This fall the Finnish postal service is celebrating the work of homoerotic artist Tom of Finland, the pseudonym of the artist Touko Laaksonen (1920–1991), by issuing a new set of stamps featuring his explicit drawings of men. The artist’s “emphatically masculine homoerotic drawings have attained iconic status in their genre and had an influence on, for instance, pop culture and fashion,” according to a statement from Itella Posti, as the Finnish postal service is known. The two drawings on the stamp sheet were selected by graphic artist Timo Berry, who designed the stamp, and Susanna Luoto, who is the Finnish representative of the Los Angeles–based foundation bearing the artist’s name. The selected images “represent strong and confident male figures typical of their designer,” says Berry. The sheet “portrays a sensual life force and being proud of oneself. There is never too much of that in this northern country,”said Berry. Also in September, the Postal service is opening a show entitled “Sealed with a Secret – Correspondence of Tom of Finland” at its new Postal Museum in Tampare, which will explore his correspondence with various friends ranging from the early 1940s until his death in 1991.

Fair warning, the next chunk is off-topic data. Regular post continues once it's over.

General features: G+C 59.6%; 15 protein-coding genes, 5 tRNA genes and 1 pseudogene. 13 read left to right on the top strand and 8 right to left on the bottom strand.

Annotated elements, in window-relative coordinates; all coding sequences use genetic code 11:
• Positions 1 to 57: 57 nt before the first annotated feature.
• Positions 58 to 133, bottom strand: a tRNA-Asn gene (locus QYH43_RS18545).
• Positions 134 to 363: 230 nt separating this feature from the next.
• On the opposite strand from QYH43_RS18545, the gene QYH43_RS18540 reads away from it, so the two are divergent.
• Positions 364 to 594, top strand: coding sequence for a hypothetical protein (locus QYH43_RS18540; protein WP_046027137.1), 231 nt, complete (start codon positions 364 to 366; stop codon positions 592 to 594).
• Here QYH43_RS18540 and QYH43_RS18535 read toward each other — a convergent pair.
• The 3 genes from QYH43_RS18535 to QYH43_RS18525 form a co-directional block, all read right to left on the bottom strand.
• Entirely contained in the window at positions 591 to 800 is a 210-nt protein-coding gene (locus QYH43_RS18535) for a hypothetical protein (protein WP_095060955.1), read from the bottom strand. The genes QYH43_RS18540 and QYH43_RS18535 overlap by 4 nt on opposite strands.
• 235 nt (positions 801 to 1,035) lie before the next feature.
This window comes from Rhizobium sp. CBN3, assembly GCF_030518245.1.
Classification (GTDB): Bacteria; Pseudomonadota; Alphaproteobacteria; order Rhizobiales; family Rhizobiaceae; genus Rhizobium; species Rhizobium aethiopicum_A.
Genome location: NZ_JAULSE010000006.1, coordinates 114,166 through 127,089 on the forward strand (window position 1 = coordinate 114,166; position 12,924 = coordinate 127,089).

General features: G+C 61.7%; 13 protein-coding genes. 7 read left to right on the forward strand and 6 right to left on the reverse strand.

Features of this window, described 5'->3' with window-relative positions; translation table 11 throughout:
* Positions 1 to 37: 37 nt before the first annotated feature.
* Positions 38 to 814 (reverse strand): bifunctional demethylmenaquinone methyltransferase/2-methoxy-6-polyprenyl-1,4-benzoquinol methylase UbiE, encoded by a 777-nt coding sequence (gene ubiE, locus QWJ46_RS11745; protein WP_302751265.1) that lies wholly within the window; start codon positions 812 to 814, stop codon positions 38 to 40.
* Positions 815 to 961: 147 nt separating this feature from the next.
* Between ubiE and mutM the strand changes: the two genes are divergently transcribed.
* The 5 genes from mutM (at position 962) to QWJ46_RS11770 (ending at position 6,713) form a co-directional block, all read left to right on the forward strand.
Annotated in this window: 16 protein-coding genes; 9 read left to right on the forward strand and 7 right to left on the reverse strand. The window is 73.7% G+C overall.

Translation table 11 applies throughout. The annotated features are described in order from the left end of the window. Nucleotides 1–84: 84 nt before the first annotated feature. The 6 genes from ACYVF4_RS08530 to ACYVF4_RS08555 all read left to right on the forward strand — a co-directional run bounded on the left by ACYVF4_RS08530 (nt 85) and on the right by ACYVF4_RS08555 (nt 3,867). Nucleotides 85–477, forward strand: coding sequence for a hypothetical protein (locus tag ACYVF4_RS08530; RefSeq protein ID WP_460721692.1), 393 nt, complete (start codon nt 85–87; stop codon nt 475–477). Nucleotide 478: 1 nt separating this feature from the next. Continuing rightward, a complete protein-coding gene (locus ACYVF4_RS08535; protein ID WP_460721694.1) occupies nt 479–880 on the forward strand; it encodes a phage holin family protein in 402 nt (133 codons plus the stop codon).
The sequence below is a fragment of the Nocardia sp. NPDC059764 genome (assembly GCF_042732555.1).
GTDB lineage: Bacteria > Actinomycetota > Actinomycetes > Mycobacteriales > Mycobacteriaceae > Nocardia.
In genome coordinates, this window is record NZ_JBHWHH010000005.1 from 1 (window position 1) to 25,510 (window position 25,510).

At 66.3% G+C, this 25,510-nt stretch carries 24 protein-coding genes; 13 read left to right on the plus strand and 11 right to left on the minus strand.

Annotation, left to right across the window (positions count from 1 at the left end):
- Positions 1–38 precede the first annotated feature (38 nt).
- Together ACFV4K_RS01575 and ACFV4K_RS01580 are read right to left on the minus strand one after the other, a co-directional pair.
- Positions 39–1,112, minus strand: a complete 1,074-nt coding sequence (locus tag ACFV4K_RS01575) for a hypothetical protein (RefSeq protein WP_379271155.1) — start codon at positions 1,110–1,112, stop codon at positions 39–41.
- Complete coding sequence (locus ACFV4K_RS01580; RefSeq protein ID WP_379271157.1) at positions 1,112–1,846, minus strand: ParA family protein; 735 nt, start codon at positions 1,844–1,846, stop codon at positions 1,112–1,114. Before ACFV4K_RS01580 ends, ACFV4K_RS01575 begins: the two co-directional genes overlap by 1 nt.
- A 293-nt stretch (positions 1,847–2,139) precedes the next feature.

Clearly the Finns are not shy about embracing subject matter that some may view as too racy or suggestive. Recently a request by a group of zealous French philatelists was denied when they requested that Gustave Courbet’s notorious painting L’Origine du Monde be printed on postal stamps, Le Figaro reported. The Société Philatelique et cartophile de Besançon was hoping to use the French mail’s personalizing service, known as ID, to print stamps celebrating the forthcoming exhibition of the painting at the Musée Gustave Courbet in Ornans. But La Poste deemed the image “pornographic” and forbid the move—even though it had already been approved by the local authorities.
Outside the stamp world, Tom of Finland’s work appears to draw a solid, if small, international collecting base. The artnet database shows 30 instances of his work at auction. The highest price of $15,684 was achieved in October 2008 at Paris auction house Cornette De Saint-Cyr for S/T (Balls behind), circa 1985; the lowest price was $2,160 for a pencil on paper of an undated male nude, albeit below the low $3,000 estimate that Swann Galleries placed on the work at a November 2009 sale of contemporary and American Art. Another work by the artist that far outperformed expectations was his pen and ink Portrait of Robert Mapplethorpe (1979); it sold for $2,200 at Christie’s New York in October 1989 as part of the Robert Mapplethorpe Collection. No doubt the cachet of the artist’s famous peer’s name helped fire the price well above its modest $400 to $600 estimate.
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